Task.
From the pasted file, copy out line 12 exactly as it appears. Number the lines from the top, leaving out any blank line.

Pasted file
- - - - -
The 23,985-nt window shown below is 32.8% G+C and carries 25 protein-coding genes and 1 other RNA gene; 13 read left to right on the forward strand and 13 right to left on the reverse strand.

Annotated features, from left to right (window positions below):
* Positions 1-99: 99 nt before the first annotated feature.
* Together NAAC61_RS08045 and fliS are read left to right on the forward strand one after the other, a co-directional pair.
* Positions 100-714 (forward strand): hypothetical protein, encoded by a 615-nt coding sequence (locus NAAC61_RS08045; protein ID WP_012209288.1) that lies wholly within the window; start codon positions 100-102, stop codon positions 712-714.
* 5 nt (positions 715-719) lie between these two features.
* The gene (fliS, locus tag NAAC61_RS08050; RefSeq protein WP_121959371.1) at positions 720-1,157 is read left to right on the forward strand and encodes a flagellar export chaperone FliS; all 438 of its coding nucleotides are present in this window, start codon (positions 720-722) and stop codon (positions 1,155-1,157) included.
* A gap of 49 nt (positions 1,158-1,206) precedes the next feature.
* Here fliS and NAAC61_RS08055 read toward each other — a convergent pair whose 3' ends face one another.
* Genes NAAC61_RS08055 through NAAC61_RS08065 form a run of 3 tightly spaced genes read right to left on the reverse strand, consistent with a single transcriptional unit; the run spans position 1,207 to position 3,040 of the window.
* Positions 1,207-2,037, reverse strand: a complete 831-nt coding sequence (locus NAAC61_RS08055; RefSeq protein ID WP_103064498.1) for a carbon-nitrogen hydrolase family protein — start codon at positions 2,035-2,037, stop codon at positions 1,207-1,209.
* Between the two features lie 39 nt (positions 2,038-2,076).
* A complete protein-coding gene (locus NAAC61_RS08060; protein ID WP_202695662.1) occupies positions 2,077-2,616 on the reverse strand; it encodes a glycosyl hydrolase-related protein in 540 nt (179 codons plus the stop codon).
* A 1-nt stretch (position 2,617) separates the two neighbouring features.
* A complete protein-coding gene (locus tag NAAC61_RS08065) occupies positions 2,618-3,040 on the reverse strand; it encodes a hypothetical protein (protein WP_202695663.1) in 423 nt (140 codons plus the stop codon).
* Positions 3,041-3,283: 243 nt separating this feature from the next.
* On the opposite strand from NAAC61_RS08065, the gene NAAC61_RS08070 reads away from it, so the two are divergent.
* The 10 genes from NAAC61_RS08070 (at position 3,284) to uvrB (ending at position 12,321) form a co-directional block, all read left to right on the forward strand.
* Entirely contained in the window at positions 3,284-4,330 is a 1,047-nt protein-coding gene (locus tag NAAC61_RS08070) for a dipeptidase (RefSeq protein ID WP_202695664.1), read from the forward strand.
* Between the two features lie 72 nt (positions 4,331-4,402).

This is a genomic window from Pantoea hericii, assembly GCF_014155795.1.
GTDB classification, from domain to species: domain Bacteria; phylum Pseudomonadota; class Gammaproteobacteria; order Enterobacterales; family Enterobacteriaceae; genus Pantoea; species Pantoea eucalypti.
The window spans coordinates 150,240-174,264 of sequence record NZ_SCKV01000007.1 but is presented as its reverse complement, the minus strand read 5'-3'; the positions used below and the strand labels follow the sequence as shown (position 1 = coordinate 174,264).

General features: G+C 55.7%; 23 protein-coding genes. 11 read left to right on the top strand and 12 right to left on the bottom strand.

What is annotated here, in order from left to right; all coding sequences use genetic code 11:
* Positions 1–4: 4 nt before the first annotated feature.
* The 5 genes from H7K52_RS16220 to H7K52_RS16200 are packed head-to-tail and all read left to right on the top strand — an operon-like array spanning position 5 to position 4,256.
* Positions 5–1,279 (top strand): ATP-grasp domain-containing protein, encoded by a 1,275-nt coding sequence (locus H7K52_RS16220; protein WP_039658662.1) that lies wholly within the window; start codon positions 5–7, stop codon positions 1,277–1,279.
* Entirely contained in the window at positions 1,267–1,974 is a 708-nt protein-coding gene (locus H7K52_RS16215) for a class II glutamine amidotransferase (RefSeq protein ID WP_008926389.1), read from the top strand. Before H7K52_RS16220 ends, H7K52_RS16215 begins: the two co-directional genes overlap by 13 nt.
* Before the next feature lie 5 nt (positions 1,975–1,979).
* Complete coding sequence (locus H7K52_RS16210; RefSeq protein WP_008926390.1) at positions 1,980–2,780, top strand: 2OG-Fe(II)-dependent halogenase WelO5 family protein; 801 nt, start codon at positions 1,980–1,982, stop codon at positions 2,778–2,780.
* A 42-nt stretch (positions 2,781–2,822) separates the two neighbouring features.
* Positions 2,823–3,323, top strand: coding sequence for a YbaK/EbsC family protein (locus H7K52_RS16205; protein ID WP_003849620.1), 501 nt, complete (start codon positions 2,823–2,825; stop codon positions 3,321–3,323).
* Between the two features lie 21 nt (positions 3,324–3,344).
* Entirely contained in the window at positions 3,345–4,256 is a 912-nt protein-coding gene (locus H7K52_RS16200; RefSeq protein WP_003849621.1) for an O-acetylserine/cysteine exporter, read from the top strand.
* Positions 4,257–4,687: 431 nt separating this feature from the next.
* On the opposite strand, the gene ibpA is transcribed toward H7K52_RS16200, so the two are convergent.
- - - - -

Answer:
* Between the two features lie 39 nt (positions 2,038-2,076).